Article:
The title slide from the Big Six Pollution Sources training presentation
CEDS has uploaded three narrated presentations to YouTube that would allow both volunteers and watershed organization staff to quickly learn how to:
Well maintained stormwater ponds can be valuable assets to homeowner association members. Photo courtesy of Foster Lake & Pond Management http://www.FosterLake.com
THE PROBLEM: There may be 100,000 stormwater ponds and other Best Management Practices (BMPs) throughout the Chesapeake Bay watershed. While no one knows for certain, lack of maintenance may have caused a substantial portion to fail. If this is true then large quantities of pollution are needlessly entering the Bay and her tributary waters. Most BMPs are privately owned and maintained. In some jurisdictions a staff of inspectors visit each BMP every three years or so. These visits help the owner understand the importance of the BMP and maintenance needs. The owner is then provided with a list of contractors who have the expertise and equipment needed to resolve any maintenance issues. Most issues are resolved quickly without the need for enforcement action. Continue reading
Darkest red areas have the most intense development and the most stormwater-polluted waters; yet all could be restored with the stormwater fee.
Though no Maryland home is more than a 15-minute walk from the nearest waterway, the waters closest to 70% of us are unfit for our use due to stormwater pollution and related impacts. The stormwater fee could restore many of these waters in a few decades. Imagine, residents of the poorest neighborhoods in Baltimore City, Frederick or College Park being able to wade, fish or swim in neighborhood waters without fear of contracting a disease. But achieving this and many other benefits depends upon the fee and spending the funds very wisely. It also depends upon achieving a high level of compliance with Maryland’s new Environmental Site Design (ESD) requirements. It is for these reasons that the Maryland General Assembly must not rescind the stormwater fee law. Continue reading
The 13,000 miles of waters closest to the homes in the brown areas are degraded by stormwater pollution and are likely unfit for any human uses.
The stormwater runoff from suburban-urban lands degrades 13% of the 100,000 miles of waterways making up the Chesapeake Bay system. This figure could be growing by another 400 miles annually due to new development. However, all six Bay watershed states and the District of Columbia have adopted innovative methods of managing stormwater that could bring a halt to the annual loss and actually restore waters once thought lost forever. However, there are a number of If’s that could easily derail future progress. A major if is whether citizens, the states and EPA will provide the oversight needed to keep progress going. Continue reading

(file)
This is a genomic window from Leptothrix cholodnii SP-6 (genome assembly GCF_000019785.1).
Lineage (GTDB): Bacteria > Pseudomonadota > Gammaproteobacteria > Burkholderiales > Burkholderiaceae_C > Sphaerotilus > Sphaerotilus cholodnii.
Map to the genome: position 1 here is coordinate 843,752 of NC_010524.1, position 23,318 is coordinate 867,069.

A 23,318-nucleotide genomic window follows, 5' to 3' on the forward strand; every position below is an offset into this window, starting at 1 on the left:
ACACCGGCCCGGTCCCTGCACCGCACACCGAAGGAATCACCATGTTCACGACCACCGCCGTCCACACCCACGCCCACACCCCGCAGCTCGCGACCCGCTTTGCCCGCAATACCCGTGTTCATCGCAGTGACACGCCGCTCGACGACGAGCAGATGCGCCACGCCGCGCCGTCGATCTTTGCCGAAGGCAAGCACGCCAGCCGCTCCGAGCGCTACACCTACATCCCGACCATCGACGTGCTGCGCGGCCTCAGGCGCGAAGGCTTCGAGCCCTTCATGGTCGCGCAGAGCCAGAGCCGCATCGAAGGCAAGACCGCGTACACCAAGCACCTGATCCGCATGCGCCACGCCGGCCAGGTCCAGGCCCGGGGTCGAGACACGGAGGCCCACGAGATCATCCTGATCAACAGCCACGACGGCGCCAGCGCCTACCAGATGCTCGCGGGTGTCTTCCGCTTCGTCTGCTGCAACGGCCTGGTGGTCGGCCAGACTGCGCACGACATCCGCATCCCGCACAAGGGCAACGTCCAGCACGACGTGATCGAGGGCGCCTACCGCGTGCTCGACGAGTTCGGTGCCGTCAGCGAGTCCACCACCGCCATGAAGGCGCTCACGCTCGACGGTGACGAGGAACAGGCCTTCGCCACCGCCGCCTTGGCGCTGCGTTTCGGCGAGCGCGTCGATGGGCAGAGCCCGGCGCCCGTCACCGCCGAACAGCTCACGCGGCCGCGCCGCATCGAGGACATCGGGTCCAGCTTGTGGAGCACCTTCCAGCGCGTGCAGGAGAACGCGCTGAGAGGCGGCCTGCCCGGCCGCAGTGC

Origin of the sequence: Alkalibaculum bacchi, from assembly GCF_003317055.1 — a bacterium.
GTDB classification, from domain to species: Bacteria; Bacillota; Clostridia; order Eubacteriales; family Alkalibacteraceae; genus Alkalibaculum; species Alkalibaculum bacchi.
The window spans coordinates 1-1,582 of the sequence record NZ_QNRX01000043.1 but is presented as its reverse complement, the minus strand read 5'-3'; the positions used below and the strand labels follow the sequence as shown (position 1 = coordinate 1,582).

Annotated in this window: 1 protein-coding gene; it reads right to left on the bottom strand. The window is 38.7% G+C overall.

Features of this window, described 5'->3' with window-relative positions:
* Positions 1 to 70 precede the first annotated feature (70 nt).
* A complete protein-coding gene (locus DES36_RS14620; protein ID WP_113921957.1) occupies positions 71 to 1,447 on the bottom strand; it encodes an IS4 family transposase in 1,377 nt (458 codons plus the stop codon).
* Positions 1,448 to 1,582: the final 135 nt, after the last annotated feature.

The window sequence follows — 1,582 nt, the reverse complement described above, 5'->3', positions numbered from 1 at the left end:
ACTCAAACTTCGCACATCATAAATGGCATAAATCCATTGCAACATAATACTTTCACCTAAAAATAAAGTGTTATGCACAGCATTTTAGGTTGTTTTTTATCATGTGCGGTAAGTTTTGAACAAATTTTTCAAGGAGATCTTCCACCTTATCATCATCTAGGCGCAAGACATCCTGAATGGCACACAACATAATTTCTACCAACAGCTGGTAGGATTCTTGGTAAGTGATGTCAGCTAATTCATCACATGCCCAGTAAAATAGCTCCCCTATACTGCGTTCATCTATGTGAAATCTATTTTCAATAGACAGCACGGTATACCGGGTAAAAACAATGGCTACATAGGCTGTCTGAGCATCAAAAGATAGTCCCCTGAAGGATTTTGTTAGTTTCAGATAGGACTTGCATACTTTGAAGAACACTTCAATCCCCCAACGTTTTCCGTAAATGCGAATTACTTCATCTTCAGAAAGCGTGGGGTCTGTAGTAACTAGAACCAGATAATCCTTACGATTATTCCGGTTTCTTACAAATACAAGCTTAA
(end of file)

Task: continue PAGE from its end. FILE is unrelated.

Abandoned gas stations can blight a neighborhood for years
This month marks the 100th anniversary since the first modern gas station opened in the USA. Today there’s nearly 153,000 stations nationwide, but they’re closing at the alarming rate of 2500 per year!
A substantial number of the closures are due to the proliferation of the combination gas station, convenience store and even service bays. These businesses are usually part of regional or national chains which can negotiate unbranded gasoline purchases at a price far lower than independent stations, many of which must purchase branded gas. Continue reading
Learn how to identify and correct pollution sources in your watershed at the November 19th CEDS workshop
An amazing 82% of watershed groups have engaged in at least one activity to halt pollution affecting their waterway and the Bay. More than half the time they succeeded in reducing pollution inputs.
These are two of the principle findings from a survey conducted by Community & Environmental Defense Services (CEDS) to determine the extent to which nonprofit watershed advocacy groups are seeking to identify and correct the leading causes of pollution within the Chesapeake Bay basin. We also wanted to know of factors that impede the efforts of these groups and that seem to keep many others from engaging in this critical activity. Continue reading
Bioretention – a highly-effective practice. Parking lot runoff enters at curb breaks and percolates down through the brown mulch for 70% – 95% pollutant removal.. Photo from Chesapeake Stormwater Network
In late 2010, Community & Environmental Defense Services (CEDS) conducted a survey of local stormwater review officials to learn how well Environmental Site Design (ESD) was working and how it could be improved. We just repeated the survey with some very interesting results. But before getting to that here’s a bit of history that might help put the results into context.
Six years ago, Maryland Governor Martin O’Malley signed the Stormwater Management Act of 2007. The Act required the use of an extremely promising approach to land development known as Environmental Site Design (ESD). Unlike the prior approach, ESD required that consideration of sensitive environmental resources and stormwater management facilities occur at the beginning of site design. ESD also required the use of practices more effective in protecting the suitability of our waters for childhood play, adult recreation, consumption and aquatic ecosystems. In 2009, the Maryland Department of the Environment (MDE) added a new Chapter 5, to the Maryland Stormwater Design Manual, which set forth how ESD was to be applied. In May, 2010 the new ESD regulations took effect. Continue reading